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Market Review: A year to forget?

A year to forget but will 2003 be any better? Guardian Trust Funds Management managing director Anthony Quirk gives his views on the state of the markets.

Wednesday, January 8th 2003, 12:15PM

by Anthony Quirk

This market summary is provided by Guardian Trust Funds Management. To see how the numbers stacked up for various markets around the world in the past month and over the year, visit our Monthly Market Review here

It is the time of year to reflect briefly on the past and then look towards the future.

Last year will be remembered as another poor year for global equities. For example, in local currency terms the widely followed US sharemarket index, the Dow Jones Industrial Average, was down 17% for the year - its worst performance since 1977. This makes three years in a row of declines for the Dow with the last time this happened being between 1939 and 1941.

While the US market was weak, continental Europe was even worse with Germany down 44% and France down 34% for the past 12 months. For the year Japan was down 18% and this comes after a decade of falls, resulting in that market being at 20 year lows.

Add to this an appreciating New Zealand dollar, with the Kiwi up 26% against the US dollar, and it made for a miserable time for domestic investors holding overseas shares – particularly those who had no hedging in place.

As has been well publicised the New Zealand sharemarket out performed its peers, being up 1% for the past 12 months. This compares with the Australian sharemarket, which was down 20%.

In contrast global and domestic bonds produced strong positive returns, 11.8% and 8.7% respectively. Reinforcing the value of "safe haven" investments, gold was up strongly with a gain of 25% over the past year. The gold price closed above US$350 in early January, a six-year high. Oil also reflected some current global uncertainty, hitting a two-year high in the last week of December and is almost 50% up from levels two years ago.

But that, as they say, is all in the past – what does the future hold? With the caveat that the crystal ball gazing I am about to embark on is prone to significant forecast error, here are my thoughts.

Another negative year for the US market in 2003 would be a reminder of the Great Crash of 1929 as this was the last time the Dow was down four years in a row. Of course, records are made to be broken but such an outcome would be surprising as the US economy is in far stronger shape than the Depression years of the 1930s.

However, the global environment does remain weak with the next two largest economies, Japan and Germany, remaining moribund. Add in the threat of war with Iraq, ongoing terrorism fears and tensions with North Korea and it is hard to see a bumper year ahead for global equities.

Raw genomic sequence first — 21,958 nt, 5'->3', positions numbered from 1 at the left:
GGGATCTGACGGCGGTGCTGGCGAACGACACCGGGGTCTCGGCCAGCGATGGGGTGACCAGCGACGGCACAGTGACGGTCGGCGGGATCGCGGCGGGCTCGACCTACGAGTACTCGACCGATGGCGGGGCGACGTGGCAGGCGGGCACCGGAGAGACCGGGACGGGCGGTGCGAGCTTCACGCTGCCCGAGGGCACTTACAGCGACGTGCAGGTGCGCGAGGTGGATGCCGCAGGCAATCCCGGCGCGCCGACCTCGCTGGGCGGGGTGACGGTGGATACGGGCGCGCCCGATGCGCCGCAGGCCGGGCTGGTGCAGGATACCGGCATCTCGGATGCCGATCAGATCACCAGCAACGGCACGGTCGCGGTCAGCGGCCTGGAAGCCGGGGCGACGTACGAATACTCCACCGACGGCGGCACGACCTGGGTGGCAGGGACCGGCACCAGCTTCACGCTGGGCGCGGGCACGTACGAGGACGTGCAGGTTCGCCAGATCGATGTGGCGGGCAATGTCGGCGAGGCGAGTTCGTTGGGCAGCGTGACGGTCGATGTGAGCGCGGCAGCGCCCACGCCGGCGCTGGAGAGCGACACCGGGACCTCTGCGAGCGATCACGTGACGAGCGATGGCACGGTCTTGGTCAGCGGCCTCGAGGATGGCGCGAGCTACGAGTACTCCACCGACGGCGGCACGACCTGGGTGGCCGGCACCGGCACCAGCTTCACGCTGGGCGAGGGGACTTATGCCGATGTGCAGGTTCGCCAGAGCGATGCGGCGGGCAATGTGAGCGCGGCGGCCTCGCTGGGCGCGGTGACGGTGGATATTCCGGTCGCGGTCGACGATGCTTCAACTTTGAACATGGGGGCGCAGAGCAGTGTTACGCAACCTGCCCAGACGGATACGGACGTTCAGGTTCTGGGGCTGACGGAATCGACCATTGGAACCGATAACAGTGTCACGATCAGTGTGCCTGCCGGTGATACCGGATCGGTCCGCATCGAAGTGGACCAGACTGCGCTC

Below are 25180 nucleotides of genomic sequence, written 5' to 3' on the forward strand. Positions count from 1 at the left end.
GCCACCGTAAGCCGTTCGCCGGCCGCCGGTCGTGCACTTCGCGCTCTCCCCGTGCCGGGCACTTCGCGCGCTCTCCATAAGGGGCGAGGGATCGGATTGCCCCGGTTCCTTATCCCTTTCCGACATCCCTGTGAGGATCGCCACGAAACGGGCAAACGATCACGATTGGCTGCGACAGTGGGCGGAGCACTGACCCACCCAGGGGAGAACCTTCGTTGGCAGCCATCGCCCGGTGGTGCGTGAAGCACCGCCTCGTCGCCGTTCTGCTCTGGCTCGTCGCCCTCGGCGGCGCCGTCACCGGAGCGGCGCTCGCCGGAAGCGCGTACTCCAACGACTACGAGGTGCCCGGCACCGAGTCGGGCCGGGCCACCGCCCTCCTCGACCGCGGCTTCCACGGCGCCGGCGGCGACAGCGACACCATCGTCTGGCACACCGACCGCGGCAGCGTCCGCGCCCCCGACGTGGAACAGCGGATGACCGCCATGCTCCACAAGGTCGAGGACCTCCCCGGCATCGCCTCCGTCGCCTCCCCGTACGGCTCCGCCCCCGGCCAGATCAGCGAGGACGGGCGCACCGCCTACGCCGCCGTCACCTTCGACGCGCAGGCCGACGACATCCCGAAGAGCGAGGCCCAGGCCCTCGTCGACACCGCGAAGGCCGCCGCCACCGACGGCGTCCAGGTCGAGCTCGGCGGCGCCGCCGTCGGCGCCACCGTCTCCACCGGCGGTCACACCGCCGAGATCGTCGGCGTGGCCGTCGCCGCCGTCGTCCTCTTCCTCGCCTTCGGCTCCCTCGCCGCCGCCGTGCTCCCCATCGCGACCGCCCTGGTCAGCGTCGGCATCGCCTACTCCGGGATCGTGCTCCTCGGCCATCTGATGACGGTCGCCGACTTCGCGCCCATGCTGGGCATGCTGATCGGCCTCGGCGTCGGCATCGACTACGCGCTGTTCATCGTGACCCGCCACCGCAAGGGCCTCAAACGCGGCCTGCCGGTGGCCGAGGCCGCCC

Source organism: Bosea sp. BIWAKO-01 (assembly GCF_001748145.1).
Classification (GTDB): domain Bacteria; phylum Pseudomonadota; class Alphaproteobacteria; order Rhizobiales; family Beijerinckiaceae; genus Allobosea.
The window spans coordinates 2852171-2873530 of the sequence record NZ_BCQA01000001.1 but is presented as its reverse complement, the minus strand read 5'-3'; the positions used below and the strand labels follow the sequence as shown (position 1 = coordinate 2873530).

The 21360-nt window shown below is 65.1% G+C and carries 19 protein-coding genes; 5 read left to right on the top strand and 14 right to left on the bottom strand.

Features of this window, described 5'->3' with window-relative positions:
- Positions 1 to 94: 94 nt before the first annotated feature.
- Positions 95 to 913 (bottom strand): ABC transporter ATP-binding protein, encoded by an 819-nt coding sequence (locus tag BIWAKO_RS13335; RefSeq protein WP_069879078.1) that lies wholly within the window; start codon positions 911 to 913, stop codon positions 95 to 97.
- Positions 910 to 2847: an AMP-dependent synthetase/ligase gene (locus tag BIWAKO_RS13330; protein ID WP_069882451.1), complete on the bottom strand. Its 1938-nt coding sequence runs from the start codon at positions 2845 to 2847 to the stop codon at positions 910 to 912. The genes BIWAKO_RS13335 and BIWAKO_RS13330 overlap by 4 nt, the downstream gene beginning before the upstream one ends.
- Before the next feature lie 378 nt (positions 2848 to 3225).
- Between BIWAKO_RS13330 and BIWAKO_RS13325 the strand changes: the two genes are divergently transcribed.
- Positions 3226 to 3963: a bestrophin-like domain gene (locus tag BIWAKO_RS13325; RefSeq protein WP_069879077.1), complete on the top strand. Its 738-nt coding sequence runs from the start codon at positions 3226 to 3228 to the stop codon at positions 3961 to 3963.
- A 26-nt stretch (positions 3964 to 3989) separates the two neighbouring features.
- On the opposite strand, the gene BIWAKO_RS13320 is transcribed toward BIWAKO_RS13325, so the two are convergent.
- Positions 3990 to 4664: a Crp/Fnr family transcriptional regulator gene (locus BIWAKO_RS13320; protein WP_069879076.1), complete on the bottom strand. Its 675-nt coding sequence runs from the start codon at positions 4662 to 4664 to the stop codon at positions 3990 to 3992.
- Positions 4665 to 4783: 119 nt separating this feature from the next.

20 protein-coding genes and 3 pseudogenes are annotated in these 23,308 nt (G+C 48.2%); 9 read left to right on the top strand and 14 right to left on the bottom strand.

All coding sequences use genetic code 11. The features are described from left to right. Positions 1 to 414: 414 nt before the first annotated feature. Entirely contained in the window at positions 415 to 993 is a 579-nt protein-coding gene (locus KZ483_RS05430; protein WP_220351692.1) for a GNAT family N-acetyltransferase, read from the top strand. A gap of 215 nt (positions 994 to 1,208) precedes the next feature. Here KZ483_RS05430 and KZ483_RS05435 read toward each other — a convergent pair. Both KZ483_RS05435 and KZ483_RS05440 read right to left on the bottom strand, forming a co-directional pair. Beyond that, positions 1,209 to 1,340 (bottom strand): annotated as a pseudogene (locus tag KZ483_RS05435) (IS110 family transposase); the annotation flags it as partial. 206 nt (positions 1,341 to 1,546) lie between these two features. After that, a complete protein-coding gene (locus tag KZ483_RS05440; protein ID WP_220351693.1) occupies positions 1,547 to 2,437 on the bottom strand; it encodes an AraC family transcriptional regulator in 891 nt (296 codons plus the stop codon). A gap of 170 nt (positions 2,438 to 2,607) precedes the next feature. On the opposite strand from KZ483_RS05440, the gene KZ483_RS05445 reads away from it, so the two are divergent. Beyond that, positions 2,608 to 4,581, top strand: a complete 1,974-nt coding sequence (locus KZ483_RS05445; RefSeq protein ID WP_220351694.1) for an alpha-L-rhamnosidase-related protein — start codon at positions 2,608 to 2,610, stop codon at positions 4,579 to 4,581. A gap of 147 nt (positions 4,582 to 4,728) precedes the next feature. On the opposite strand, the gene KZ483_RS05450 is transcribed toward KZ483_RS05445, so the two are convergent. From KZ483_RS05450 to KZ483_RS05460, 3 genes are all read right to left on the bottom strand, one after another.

Therefore, for the next few years investors have the prospect of global equity returns that are not as bad as the past three years, but not as good as the boom of the 1990s. Positive, but lower, long-run equity returns does raise the issue of asset allocation, as many investment portfolios are set on the basis of higher expected equity returns.

The New Zealand sharemarket may well have had its "day in the sun" with most commentators expecting slower economic growth for this country over the next few years.

Recent Government moves may slow down immigration inflow levels while a stronger Kiwi dollar will start to negatively impact on export returns. This situation will be compounded if the global economy does not recover with New Zealand unable to continually defy this influence.

On the interest rate front much will depend on the global economic outlook. Many economists are predicting a pick-up for the US economy in the second half of 2003 but if this does not eventuate then the current low interest rate levels may well continue. However, it is difficult to see another year of double-digit returns for global bonds and a return around the coupon level is more likely.

In terms of domestic interest rates the incoming Reserve Bank Governor has (rightly) taken an even handed approach reflecting the positive domestic economic forces being offset by the negative global environment.

This negative global environment and US fiscal and current account imbalances mean that the kiwi dollar could stay at current or even higher levels for much of 2003. However, the likely return to a growth rate for this country below its peers means that the long-term prognosis for the kiwi dollar is for it to move down. Moreover, it seems the key to our growth at the moment is strong immigration, robust tourism numbers and good export returns – all of which are negatively impacted by a stronger kiwi.

With the poor global sharemarket returns of the past few years’ hedge funds are becoming of more interest to investors. Last year proved a tough year for such funds with most struggling to achieve a positive return over the 12-month period. However, the returns generated were well in excess of the large negative sharemarket returns and the case for hedge funds as an effective diversifier remains intact.

In summary, I expect 2003 to not be as traumatic for financial markets as has been the case of the past few years. On the other hand it is unlikely investors will be doing cartwheels celebrating a year of stellar returns. Most likely is a year of hard grind for investment professionals as they earn their money trying to generate a sufficient return, relative to investor expectations.

To see how the numbers stacked up for various markets around the world in the past month and over the year, visit our Monthly Market Reveiw here

Anthony Quirk is the managing director of Guardian Trust Funds Management

Anthony Quirk is the managing director of Guardian Trust Funds Management.

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